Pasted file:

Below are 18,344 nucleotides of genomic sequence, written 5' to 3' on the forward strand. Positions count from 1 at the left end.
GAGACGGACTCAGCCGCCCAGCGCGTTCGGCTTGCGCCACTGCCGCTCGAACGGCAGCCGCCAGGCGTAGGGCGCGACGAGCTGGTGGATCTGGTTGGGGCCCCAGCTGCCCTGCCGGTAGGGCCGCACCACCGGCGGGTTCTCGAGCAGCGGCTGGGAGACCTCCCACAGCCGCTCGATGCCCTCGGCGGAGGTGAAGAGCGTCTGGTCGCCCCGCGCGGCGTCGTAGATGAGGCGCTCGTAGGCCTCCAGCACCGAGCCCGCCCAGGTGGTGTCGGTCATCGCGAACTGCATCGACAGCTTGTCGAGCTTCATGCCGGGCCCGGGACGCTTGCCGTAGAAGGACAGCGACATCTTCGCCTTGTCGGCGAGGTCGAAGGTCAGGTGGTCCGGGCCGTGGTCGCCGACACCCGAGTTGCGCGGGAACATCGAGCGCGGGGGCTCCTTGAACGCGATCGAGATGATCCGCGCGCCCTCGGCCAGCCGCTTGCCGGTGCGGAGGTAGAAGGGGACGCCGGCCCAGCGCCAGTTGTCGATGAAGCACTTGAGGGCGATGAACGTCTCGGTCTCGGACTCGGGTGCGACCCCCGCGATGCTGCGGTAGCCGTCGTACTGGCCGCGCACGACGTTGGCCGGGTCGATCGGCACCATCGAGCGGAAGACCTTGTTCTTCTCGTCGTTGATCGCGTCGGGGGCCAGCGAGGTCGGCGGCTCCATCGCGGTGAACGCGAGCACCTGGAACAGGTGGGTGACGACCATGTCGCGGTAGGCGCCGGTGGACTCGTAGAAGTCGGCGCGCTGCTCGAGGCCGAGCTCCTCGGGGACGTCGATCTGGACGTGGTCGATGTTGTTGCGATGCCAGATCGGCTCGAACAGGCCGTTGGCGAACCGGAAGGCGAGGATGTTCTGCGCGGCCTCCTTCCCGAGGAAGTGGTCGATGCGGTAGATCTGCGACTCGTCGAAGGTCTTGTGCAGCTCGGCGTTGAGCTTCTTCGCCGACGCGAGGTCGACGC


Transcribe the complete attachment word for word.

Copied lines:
Below are 18,344 nucleotides of genomic sequence, written 5' to 3' on the forward strand. Positions count from 1 at the left end.
GAGACGGACTCAGCCGCCCAGCGCGTTCGGCTTGCGCCACTGCCGCTCGAACGGCAGCCGCCAGGCGTAGGGCGCGACGAGCTGGTGGATCTGGTTGGGGCCCCAGCTGCCCTGCCGGTAGGGCCGCACCACCGGCGGGTTCTCGAGCAGCGGCTGGGAGACCTCCCACAGCCGCTCGATGCCCTCGGCGGAGGTGAAGAGCGTCTGGTCGCCCCGCGCGGCGTCGTAGATGAGGCGCTCGTAGGCCTCCAGCACCGAGCCCGCCCAGGTGGTGTCGGTCATCGCGAACTGCATCGACAGCTTGTCGAGCTTCATGCCGGGCCCGGGACGCTTGCCGTAGAAGGACAGCGACATCTTCGCCTTGTCGGCGAGGTCGAAGGTCAGGTGGTCCGGGCCGTGGTCGCCGACACCCGAGTTGCGCGGGAACATCGAGCGCGGGGGCTCCTTGAACGCGATCGAGATGATCCGCGCGCCCTCGGCCAGCCGCTTGCCGGTGCGGAGGTAGAAGGGGACGCCGGCCCAGCGCCAGTTGTCGATGAAGCACTTGAGGGCGATGAACGTCTCGGTCTCGGACTCGGGTGCGACCCCCGCGATGCTGCGGTAGCCGTCGTACTGGCCGCGCACGACGTTGGCCGGGTCGATCGGCACCATCGAGCGGAAGACCTTGTTCTTCTCGTCGTTGATCGCGTCGGGGGCCAGCGAGGTCGGCGGCTCCATCGCGGTGAACGCGAGCACCTGGAACAGGTGGGTGACGACCATGTCGCGGTAGGCGCCGGTGGACTCGTAGAAGTCGGCGCGCTGCTCGAGGCCGAGCTCCTCGGGGACGTCGATCTGGACGTGGTCGATGTTGTTGCGATGCCAGATCGGCTCGAACAGGCCGTTGGCGAACCGGAAGGCGAGGATGTTCTGCGCGGCCTCCTTCCCGAGGAAGTGGTCGATGCGGTAGATCTGCGACTCGTCGAAGGTCTTGTGCAGCTCGGCGTTGAGCTTCTTCGCCGACGCGAGGTCGACGC